Hey readers, it’s time for another edition of Yo Bro/No Bro. This week’s topic is Nyjer Morgan‘s value on the 25-man roster.
As of May 14th, C.C. Lee had pitched in three games. On May 13 against Toronto, he came on to face one batter in the top of the eight with the Indians down 5-4. On May 10 against Tampa Bay, he came on with one out in the fifth to replace Zach McAllister with the Indians down 5-0. He pitched 1 2/3 innings. On May 2 against the White Sox, Lee pitched the seventh inning in a game that the Indians were winning 12-5 at the time. Three appearances, only one of which could reasonably be considered a “high-leverage” situation.
As of May 14th, Carlos Carrasco had pitched in two games. On May 10, the game against Tampa Bay, Carrasco came on in the seventh with the Tribe down 6-0 and pitched 1 2/3 innings. On May 8 against Minnesota, Carrasco pitched the ninth inning with the Indians leading 9-4. Neither situation can be described as “high-leverage”.
Between Lee, Carrasco, and recently deposed closer John Axford, the Indians now have three relievers whom Terry Francona is loathe to trust in important situations. In other words, even if you grant that Axford is working to regain the manager’s trust and thus his appearances carry a different kind of importance, the Indians are carrying two relievers that aren’t helping them win ballgames. A baseball team does need a mop-up reliever; it’s important that a manager doesn’t have to burn his better relievers in games where the team is winning 9-4 or losing 6-0. But the team doesn’t need two-to-three guys to fill that role, especially when Carlos Carrasco’s history as a starter perfectly enables him to throw multiple innings in low-leverage situations in an effort to “save” the rest of the bullpen.
As for Nyjer Morgan, it’s much easier to see how having him around could help the team win a ballgame rather than the two relievers, even when both Kipnis comes back healthy. Only one player pitches at a time, but three players play in the outfield at all times, and Morgan can be used to spell a guy who’s been struggling lately or simply needs a day off. Morgan can be used as a pinch runner, which admittedly has a minimal impact over the course of a season but on a micro level could end up earning an extra win or two. Keeping Morgan around also offers the team protection in case, say, Michael Bourn‘s hammy is acting up again, but not badly enough to call for a DL stint (this has already happened this season). The Indians can now use Morgan and not worry about having a short bench late in games. All of these benefits may not seem like much, but they’re more worthwhile to the team than keeping Lee and Carrasco around to spit sunflower seeds in the bullpen all game long.
There are definitely issues to keeping Morgan around; mainly that it makes the team disturbingly left-handed. If this debate were framed as keeping Morgan versus keeping a right-handed hitter such as Jesus Aguilar, that would be different. But if it’s Nyjer Morgan versus an eighth reliever, it seems clear that the flexibility offered by Morgan is significantly better than carrying two pitchers whose only purpose is to pitch when the outcome of the game has already been decided. Not to mention that keeping Morgan means keeping Tony Plush/Tony Tombstone, which is basically the equivalent of carrying a 26 or 27-man roster.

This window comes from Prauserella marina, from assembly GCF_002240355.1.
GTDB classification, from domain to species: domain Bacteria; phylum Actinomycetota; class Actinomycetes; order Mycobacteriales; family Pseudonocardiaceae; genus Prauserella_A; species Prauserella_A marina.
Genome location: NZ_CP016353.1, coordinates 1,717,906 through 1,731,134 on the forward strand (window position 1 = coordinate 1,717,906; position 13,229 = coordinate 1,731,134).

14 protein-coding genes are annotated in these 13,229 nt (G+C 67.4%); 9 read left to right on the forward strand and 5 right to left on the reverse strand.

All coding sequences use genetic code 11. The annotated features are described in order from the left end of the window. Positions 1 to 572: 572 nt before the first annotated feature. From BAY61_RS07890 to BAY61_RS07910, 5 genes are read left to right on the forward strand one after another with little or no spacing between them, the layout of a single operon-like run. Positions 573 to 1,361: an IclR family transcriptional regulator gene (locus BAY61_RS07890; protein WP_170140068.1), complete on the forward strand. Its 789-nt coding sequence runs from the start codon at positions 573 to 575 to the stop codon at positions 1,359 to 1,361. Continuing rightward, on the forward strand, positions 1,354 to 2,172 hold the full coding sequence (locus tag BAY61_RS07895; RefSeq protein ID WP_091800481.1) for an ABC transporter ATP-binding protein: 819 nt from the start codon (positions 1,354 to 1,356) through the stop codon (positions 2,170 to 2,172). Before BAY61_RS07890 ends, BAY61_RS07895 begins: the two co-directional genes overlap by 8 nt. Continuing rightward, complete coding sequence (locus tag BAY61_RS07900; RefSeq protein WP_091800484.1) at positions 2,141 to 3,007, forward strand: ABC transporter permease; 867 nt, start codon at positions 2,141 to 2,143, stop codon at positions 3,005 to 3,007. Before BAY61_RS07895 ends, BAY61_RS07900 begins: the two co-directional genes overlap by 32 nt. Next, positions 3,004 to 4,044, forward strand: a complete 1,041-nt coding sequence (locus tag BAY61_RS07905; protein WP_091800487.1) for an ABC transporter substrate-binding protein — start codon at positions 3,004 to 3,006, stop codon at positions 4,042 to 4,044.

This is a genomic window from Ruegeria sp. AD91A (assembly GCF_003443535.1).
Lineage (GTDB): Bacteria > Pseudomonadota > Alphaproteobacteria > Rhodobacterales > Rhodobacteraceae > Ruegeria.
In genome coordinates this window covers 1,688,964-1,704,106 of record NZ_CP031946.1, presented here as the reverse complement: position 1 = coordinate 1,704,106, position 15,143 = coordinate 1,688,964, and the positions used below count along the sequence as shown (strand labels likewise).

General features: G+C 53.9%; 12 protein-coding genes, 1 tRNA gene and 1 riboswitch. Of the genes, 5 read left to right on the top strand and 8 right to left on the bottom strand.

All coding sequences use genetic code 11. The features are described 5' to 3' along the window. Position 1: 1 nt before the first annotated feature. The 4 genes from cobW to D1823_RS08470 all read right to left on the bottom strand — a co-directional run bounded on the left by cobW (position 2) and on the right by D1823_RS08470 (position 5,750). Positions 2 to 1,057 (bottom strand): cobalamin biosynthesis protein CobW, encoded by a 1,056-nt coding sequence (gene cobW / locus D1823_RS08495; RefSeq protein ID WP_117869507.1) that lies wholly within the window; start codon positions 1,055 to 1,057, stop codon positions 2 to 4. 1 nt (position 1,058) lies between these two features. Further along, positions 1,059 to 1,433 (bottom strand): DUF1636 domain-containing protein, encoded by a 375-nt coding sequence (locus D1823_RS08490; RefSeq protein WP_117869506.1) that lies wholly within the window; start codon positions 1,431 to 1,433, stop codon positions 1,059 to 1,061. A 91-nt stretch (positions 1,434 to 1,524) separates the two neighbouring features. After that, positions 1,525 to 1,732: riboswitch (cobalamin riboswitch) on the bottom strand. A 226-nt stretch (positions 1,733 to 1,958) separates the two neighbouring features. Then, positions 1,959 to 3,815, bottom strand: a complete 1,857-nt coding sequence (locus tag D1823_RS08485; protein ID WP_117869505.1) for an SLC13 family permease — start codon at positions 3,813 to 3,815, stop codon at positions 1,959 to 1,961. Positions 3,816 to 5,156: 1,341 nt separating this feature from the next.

Whoa! Jeremy, you wrote a book. And while I understand you saying Morgan’s versatility is a benefit, it’s not as if the Indians are without viable outfield options.
Between the regular rotation of Bourn, Brantley, Raburn, and Murphy, the Indians have no need for a fifth outfielder. Especially not one who shares the same skill set as Michael Bourn. That doesn’t add value to the roster. It just makes the outfield rotation that much more jumbled. Now, if Nyjer Morgan had a track record of hitting 30-40 home runs every year, then Id say go for it.
Besides, pitching wins championships. With the current state of the Indians’ bullpen, they could use all the help they can get. It makes no sense to waste a roster spot on a player who will ultimately make a marginal contribution in favor of a pitcher that could prove the be more valuable on a nightly basis. We can argue all we want about who that extra arm should be, but the way I see it, it’s serves a better purpose to retain that extra pitcher.
I will admit, though… losing Tony Plush would be devastating.
We should make the point that by nature of arguing about the 25th man on the roster, we are inexorably arguing about players that will have extremely marginal impacts on the Tribe’s season. It’s highly unlikely that Nyjer Morgan (or Jesus Aguilar) versus C.C. Lee (or Kyle Crockett or whichever other reliever) will determine whether or not this team reaches the postseason.
But with that out of the way, I still think the team is better served carrying an extra bench hitter over an eighth reliever.